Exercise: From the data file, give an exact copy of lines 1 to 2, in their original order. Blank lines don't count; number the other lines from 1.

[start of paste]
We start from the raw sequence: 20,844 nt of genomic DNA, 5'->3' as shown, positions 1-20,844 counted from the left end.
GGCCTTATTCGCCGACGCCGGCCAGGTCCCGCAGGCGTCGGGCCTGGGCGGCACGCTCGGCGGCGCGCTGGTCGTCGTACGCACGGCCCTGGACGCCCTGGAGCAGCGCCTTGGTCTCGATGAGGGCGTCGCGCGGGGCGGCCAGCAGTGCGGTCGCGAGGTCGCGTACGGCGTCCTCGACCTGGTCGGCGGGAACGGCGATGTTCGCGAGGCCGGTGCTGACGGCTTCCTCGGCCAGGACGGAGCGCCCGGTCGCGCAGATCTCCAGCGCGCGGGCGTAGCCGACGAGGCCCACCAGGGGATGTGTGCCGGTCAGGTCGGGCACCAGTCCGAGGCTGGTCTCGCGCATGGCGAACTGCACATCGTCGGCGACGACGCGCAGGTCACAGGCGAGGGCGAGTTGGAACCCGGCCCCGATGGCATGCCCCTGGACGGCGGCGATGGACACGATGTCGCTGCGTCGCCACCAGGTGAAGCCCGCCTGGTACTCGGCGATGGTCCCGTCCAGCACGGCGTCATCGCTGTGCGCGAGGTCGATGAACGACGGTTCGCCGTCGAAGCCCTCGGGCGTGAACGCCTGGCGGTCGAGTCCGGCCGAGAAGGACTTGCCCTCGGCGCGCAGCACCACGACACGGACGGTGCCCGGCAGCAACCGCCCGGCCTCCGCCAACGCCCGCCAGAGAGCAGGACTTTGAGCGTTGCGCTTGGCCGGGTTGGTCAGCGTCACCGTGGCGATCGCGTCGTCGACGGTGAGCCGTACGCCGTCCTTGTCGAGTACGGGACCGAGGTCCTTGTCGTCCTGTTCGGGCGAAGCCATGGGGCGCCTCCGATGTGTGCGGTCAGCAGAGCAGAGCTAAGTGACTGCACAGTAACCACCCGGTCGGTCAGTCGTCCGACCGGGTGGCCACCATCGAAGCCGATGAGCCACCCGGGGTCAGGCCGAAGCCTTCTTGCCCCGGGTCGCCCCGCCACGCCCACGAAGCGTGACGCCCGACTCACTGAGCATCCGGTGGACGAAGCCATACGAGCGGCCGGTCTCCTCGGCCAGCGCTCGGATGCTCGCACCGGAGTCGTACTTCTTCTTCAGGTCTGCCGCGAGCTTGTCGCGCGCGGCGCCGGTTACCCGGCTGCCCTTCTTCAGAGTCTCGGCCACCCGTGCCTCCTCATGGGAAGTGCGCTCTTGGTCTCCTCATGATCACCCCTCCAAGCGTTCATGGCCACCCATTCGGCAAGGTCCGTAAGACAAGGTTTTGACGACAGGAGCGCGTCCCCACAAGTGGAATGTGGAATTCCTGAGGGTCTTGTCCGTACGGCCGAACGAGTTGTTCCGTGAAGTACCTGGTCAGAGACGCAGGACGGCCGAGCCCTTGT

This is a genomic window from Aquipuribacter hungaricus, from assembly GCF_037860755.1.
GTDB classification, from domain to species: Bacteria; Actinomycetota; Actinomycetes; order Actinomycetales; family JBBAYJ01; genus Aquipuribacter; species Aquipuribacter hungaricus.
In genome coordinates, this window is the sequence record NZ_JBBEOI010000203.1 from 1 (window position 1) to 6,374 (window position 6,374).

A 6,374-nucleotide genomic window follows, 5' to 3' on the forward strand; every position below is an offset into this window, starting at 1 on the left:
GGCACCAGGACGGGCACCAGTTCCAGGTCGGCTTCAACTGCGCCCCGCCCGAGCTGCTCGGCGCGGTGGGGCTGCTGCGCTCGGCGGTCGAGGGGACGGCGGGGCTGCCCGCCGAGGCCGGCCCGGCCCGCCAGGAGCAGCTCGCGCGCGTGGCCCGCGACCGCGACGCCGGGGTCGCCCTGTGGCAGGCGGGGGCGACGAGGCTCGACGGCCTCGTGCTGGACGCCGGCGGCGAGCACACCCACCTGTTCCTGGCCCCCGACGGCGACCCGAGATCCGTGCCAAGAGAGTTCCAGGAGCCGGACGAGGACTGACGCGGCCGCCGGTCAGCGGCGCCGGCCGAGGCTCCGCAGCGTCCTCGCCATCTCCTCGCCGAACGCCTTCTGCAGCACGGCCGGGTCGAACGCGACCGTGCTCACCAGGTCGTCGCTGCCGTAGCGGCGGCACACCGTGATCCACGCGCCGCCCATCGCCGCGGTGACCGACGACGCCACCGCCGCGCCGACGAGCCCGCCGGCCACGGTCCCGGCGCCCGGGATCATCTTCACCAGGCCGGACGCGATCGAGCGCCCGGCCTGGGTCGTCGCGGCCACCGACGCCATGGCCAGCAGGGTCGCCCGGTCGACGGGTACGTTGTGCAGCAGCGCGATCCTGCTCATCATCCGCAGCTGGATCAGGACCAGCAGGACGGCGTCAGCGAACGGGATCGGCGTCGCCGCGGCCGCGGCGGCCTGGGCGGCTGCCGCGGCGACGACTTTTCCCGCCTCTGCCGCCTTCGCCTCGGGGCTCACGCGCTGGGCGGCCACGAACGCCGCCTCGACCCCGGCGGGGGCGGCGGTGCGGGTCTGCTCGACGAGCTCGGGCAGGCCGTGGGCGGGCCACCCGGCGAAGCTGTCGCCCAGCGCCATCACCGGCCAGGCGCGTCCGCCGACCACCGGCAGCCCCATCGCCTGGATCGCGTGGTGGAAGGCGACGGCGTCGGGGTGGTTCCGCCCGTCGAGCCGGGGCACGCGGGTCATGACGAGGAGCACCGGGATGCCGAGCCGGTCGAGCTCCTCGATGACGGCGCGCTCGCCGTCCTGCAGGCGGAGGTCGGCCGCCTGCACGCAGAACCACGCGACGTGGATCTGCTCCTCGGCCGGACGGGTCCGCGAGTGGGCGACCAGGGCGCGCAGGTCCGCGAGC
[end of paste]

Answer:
We start from the raw sequence: 20,844 nt of genomic DNA, 5'->3' as shown, positions 1-20,844 counted from the left end.
GGCCTTATTCGCCGACGCCGGCCAGGTCCCGCAGGCGTCGGGCCTGGGCGGCACGCTCGGCGGCGCGCTGGTCGTCGTACGCACGGCCCTGGACGCCCTGGAGCAGCGCCTTGGTCTCGATGAGGGCGTCGCGCGGGGCGGCCAGCAGTGCGGTCGCGAGGTCGCGTACGGCGTCCTCGACCTGGTCGGCGGGAACGGCGATGTTCGCGAGGCCGGTGCTGACGGCTTCCTCGGCCAGGACGGAGCGCCCGGTCGCGCAGATCTCCAGCGCGCGGGCGTAGCCGACGAGGCCCACCAGGGGATGTGTGCCGGTCAGGTCGGGCACCAGTCCGAGGCTGGTCTCGCGCATGGCGAACTGCACATCGTCGGCGACGACGCGCAGGTCACAGGCGAGGGCGAGTTGGAACCCGGCCCCGATGGCATGCCCCTGGACGGCGGCGATGGACACGATGTCGCTGCGTCGCCACCAGGTGAAGCCCGCCTGGTACTCGGCGATGGTCCCGTCCAGCACGGCGTCATCGCTGTGCGCGAGGTCGATGAACGACGGTTCGCCGTCGAAGCCCTCGGGCGTGAACGCCTGGCGGTCGAGTCCGGCCGAGAAGGACTTGCCCTCGGCGCGCAGCACCACGACACGGACGGTGCCCGGCAGCAACCGCCCGGCCTCCGCCAACGCCCGCCAGAGAGCAGGACTTTGAGCGTTGCGCTTGGCCGGGTTGGTCAGCGTCACCGTGGCGATCGCGTCGTCGACGGTGAGCCGTACGCCGTCCTTGTCGAGTACGGGACCGAGGTCCTTGTCGTCCTGTTCGGGCGAAGCCATGGGGCGCCTCCGATGTGTGCGGTCAGCAGAGCAGAGCTAAGTGACTGCACAGTAACCACCCGGTCGGTCAGTCGTCCGACCGGGTGGCCACCATCGAAGCCGATGAGCCACCCGGGGTCAGGCCGAAGCCTTCTTGCCCCGGGTCGCCCCGCCACGCCCACGAAGCGTGACGCCCGACTCACTGAGCATCCGGTGGACGAAGCCATACGAGCGGCCGGTCTCCTCGGCCAGCGCTCGGATGCTCGCACCGGAGTCGTACTTCTTCTTCAGGTCTGCCGCGAGCTTGTCGCGCGCGGCGCCGGTTACCCGGCTGCCCTTCTTCAGAGTCTCGGCCACCCGTGCCTCCTCATGGGAAGTGCGCTCTTGGTCTCCTCATGATCACCCCTCCAAGCGTTCATGGCCACCCATTCGGCAAGGTCCGTAAGACAAGGTTTTGACGACAGGAGCGCGTCCCCACAAGTGGAATGTGGAATTCCTGAGGGTCTTGTCCGTACGGCCGAACGAGTTGTTCCGTGAAGTACCTGGTCAGAGACGCAGGACGGCCGAGCCCTTGT